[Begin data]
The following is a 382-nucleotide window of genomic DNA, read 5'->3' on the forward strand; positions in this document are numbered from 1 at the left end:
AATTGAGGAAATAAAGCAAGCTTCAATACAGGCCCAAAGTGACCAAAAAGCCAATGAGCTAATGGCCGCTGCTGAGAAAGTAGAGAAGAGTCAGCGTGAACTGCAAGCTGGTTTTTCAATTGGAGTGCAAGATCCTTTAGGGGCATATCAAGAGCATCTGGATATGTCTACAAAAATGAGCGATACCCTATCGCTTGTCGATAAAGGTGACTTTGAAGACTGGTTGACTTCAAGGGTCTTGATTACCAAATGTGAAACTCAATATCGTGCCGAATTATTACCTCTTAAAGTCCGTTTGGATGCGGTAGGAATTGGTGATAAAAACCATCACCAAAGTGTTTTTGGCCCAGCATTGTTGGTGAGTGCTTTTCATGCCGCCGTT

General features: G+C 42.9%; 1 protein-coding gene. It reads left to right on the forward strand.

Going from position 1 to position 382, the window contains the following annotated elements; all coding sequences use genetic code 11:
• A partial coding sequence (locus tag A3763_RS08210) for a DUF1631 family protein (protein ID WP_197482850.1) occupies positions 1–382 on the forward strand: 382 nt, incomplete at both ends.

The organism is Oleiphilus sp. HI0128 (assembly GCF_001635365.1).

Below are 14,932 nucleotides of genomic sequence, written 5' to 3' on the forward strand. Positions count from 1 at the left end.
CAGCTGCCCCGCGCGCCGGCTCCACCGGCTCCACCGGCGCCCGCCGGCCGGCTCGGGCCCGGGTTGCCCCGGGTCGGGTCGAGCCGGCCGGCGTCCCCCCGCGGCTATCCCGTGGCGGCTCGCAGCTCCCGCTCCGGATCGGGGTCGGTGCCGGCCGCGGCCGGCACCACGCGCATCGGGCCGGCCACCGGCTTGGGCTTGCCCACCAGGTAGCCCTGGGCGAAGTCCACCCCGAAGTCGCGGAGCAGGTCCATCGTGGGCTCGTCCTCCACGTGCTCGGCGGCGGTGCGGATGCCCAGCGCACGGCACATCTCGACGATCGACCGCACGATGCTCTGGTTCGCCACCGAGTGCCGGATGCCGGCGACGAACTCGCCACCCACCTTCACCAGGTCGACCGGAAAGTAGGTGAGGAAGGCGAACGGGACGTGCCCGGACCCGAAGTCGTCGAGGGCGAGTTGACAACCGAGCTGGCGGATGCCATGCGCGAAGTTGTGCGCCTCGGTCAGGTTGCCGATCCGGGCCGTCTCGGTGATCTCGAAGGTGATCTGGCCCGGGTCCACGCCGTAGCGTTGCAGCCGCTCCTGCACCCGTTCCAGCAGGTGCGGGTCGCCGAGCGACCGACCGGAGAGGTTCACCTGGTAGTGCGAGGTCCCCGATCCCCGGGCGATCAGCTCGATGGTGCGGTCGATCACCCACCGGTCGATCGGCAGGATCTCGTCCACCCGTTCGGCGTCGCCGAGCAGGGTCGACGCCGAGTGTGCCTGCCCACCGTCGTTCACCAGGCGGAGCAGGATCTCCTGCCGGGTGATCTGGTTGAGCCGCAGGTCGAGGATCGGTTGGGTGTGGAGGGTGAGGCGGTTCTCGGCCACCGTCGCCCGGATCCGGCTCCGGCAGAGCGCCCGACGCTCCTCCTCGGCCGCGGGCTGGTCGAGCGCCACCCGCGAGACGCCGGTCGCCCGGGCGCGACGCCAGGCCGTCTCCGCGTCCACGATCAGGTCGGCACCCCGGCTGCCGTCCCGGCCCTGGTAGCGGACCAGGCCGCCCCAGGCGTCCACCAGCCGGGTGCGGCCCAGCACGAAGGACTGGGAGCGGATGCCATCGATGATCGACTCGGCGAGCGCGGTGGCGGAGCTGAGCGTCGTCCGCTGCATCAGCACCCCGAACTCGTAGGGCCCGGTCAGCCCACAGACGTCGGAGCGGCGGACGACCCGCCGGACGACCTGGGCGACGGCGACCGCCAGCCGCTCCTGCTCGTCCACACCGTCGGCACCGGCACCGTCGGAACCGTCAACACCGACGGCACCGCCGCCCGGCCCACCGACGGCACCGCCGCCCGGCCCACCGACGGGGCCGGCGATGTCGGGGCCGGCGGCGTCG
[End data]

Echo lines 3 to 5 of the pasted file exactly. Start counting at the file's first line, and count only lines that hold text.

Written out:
General features: G+C 42.9%; 1 protein-coding gene. It reads left to right on the forward strand.

Going from position 1 to position 382, the window contains the following annotated elements; all coding sequences use genetic code 11:
• A partial coding sequence (locus tag A3763_RS08210) for a DUF1631 family protein (protein ID WP_197482850.1) occupies positions 1–382 on the forward strand: 382 nt, incomplete at both ends.